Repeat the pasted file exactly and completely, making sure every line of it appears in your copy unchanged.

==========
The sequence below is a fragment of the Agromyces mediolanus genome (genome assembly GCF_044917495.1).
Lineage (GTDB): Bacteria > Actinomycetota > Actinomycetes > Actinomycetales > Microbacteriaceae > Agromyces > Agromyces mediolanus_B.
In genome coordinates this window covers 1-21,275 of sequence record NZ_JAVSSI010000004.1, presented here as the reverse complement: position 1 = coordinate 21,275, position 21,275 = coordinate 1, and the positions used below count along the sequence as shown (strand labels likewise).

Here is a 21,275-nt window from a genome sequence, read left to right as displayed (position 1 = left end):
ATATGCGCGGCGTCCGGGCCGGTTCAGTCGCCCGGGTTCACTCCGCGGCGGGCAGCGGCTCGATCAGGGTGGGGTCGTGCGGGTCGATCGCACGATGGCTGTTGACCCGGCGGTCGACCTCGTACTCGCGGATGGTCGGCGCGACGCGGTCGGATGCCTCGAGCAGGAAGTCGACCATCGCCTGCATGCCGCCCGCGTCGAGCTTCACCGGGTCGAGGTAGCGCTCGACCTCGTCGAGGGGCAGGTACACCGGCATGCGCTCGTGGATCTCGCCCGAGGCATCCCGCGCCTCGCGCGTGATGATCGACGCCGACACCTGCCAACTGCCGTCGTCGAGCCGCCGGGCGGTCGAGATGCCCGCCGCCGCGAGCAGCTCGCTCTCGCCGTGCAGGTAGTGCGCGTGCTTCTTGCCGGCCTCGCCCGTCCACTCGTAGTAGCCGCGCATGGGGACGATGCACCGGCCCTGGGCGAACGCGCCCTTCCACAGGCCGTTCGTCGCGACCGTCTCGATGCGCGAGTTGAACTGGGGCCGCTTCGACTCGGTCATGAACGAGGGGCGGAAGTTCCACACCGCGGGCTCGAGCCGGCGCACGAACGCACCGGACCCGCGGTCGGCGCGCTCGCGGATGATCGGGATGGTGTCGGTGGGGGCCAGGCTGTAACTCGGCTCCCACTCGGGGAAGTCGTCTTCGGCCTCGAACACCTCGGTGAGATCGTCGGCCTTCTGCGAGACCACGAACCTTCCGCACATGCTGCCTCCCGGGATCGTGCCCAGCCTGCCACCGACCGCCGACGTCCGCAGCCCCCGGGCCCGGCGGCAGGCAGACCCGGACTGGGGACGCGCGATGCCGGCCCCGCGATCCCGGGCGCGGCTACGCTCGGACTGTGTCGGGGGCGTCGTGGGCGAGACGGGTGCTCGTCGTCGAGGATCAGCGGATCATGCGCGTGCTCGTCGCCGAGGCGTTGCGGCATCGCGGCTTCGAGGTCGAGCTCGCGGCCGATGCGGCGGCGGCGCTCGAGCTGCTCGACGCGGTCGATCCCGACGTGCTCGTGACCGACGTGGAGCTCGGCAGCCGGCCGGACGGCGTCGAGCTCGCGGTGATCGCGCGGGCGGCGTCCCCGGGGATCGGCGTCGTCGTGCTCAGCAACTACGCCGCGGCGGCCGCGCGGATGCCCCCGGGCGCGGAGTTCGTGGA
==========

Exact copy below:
The sequence below is a fragment of the Agromyces mediolanus genome (genome assembly GCF_044917495.1).
Lineage (GTDB): Bacteria > Actinomycetota > Actinomycetes > Actinomycetales > Microbacteriaceae > Agromyces > Agromyces mediolanus_B.
In genome coordinates this window covers 1-21,275 of sequence record NZ_JAVSSI010000004.1, presented here as the reverse complement: position 1 = coordinate 21,275, position 21,275 = coordinate 1, and the positions used below count along the sequence as shown (strand labels likewise).

Here is a 21,275-nt window from a genome sequence, read left to right as displayed (position 1 = left end):
ATATGCGCGGCGTCCGGGCCGGTTCAGTCGCCCGGGTTCACTCCGCGGCGGGCAGCGGCTCGATCAGGGTGGGGTCGTGCGGGTCGATCGCACGATGGCTGTTGACCCGGCGGTCGACCTCGTACTCGCGGATGGTCGGCGCGACGCGGTCGGATGCCTCGAGCAGGAAGTCGACCATCGCCTGCATGCCGCCCGCGTCGAGCTTCACCGGGTCGAGGTAGCGCTCGACCTCGTCGAGGGGCAGGTACACCGGCATGCGCTCGTGGATCTCGCCCGAGGCATCCCGCGCCTCGCGCGTGATGATCGACGCCGACACCTGCCAACTGCCGTCGTCGAGCCGCCGGGCGGTCGAGATGCCCGCCGCCGCGAGCAGCTCGCTCTCGCCGTGCAGGTAGTGCGCGTGCTTCTTGCCGGCCTCGCCCGTCCACTCGTAGTAGCCGCGCATGGGGACGATGCACCGGCCCTGGGCGAACGCGCCCTTCCACAGGCCGTTCGTCGCGACCGTCTCGATGCGCGAGTTGAACTGGGGCCGCTTCGACTCGGTCATGAACGAGGGGCGGAAGTTCCACACCGCGGGCTCGAGCCGGCGCACGAACGCACCGGACCCGCGGTCGGCGCGCTCGCGGATGATCGGGATGGTGTCGGTGGGGGCCAGGCTGTAACTCGGCTCCCACTCGGGGAAGTCGTCTTCGGCCTCGAACACCTCGGTGAGATCGTCGGCCTTCTGCGAGACCACGAACCTTCCGCACATGCTGCCTCCCGGGATCGTGCCCAGCCTGCCACCGACCGCCGACGTCCGCAGCCCCCGGGCCCGGCGGCAGGCAGACCCGGACTGGGGACGCGCGATGCCGGCCCCGCGATCCCGGGCGCGGCTACGCTCGGACTGTGTCGGGGGCGTCGTGGGCGAGACGGGTGCTCGTCGTCGAGGATCAGCGGATCATGCGCGTGCTCGTCGCCGAGGCGTTGCGGCATCGCGGCTTCGAGGTCGAGCTCGCGGCCGATGCGGCGGCGGCGCTCGAGCTGCTCGACGCGGTCGATCCCGACGTGCTCGTGACCGACGTGGAGCTCGGCAGCCGGCCGGACGGCGTCGAGCTCGCGGTGATCGCGCGGGCGGCGTCCCCGGGGATCGGCGTCGTCGTGCTCAGCAACTACGCCGCGGCGGCCGCGCGGATGCCCCCGGGCGCGGAGTTCGTGGA